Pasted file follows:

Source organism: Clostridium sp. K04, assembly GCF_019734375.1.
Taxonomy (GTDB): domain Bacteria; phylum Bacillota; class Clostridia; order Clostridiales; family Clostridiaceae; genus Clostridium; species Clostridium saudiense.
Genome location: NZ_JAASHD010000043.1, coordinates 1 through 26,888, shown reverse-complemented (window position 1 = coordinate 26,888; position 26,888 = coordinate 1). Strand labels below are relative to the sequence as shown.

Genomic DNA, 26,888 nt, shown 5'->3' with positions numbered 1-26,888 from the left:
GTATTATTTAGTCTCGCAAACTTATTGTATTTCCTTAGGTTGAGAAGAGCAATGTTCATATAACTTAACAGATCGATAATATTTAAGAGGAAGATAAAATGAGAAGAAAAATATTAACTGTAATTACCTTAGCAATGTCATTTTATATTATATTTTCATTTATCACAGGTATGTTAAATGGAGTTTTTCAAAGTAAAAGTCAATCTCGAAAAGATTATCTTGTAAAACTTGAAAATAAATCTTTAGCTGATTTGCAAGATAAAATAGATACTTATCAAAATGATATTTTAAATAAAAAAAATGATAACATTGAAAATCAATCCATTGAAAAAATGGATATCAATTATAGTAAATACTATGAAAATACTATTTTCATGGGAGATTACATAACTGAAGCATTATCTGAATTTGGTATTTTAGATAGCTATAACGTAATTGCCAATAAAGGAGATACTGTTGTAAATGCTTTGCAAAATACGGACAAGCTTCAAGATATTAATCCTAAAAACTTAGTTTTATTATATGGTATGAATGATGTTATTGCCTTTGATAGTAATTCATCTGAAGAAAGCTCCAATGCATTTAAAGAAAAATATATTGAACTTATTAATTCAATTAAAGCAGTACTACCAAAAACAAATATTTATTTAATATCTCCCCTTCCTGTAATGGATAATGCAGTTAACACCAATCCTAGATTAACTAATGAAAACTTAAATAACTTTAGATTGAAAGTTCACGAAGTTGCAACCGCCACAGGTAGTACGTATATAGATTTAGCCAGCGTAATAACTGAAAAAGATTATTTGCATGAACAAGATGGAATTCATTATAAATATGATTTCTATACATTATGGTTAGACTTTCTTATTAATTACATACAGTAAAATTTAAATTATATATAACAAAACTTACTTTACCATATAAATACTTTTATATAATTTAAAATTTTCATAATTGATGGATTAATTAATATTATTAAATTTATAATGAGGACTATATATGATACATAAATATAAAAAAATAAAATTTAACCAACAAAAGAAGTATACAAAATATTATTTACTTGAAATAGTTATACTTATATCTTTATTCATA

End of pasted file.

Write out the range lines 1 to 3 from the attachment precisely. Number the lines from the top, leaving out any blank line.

Source organism: Clostridium sp. K04, assembly GCF_019734375.1.
Taxonomy (GTDB): domain Bacteria; phylum Bacillota; class Clostridia; order Clostridiales; family Clostridiaceae; genus Clostridium; species Clostridium saudiense.
Genome location: NZ_JAASHD010000043.1, coordinates 1 through 26,888, shown reverse-complemented (window position 1 = coordinate 26,888; position 26,888 = coordinate 1). Strand labels below are relative to the sequence as shown.